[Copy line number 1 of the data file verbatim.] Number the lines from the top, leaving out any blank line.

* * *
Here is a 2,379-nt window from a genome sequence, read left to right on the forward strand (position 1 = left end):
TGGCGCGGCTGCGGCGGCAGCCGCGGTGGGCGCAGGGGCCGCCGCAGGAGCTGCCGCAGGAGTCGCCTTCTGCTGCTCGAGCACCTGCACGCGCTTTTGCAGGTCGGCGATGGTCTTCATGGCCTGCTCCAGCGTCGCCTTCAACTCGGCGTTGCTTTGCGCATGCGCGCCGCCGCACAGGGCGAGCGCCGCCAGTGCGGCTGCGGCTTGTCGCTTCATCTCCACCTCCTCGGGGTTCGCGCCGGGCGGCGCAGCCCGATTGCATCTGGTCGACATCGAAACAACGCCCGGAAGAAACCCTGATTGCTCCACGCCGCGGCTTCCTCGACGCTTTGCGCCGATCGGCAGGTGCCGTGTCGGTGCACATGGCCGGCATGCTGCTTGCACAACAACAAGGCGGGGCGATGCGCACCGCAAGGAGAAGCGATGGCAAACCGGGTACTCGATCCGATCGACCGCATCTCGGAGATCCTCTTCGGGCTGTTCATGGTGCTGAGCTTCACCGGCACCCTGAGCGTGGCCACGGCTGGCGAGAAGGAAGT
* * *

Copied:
Here is a 2,379-nt window from a genome sequence, read left to right on the forward strand (position 1 = left end):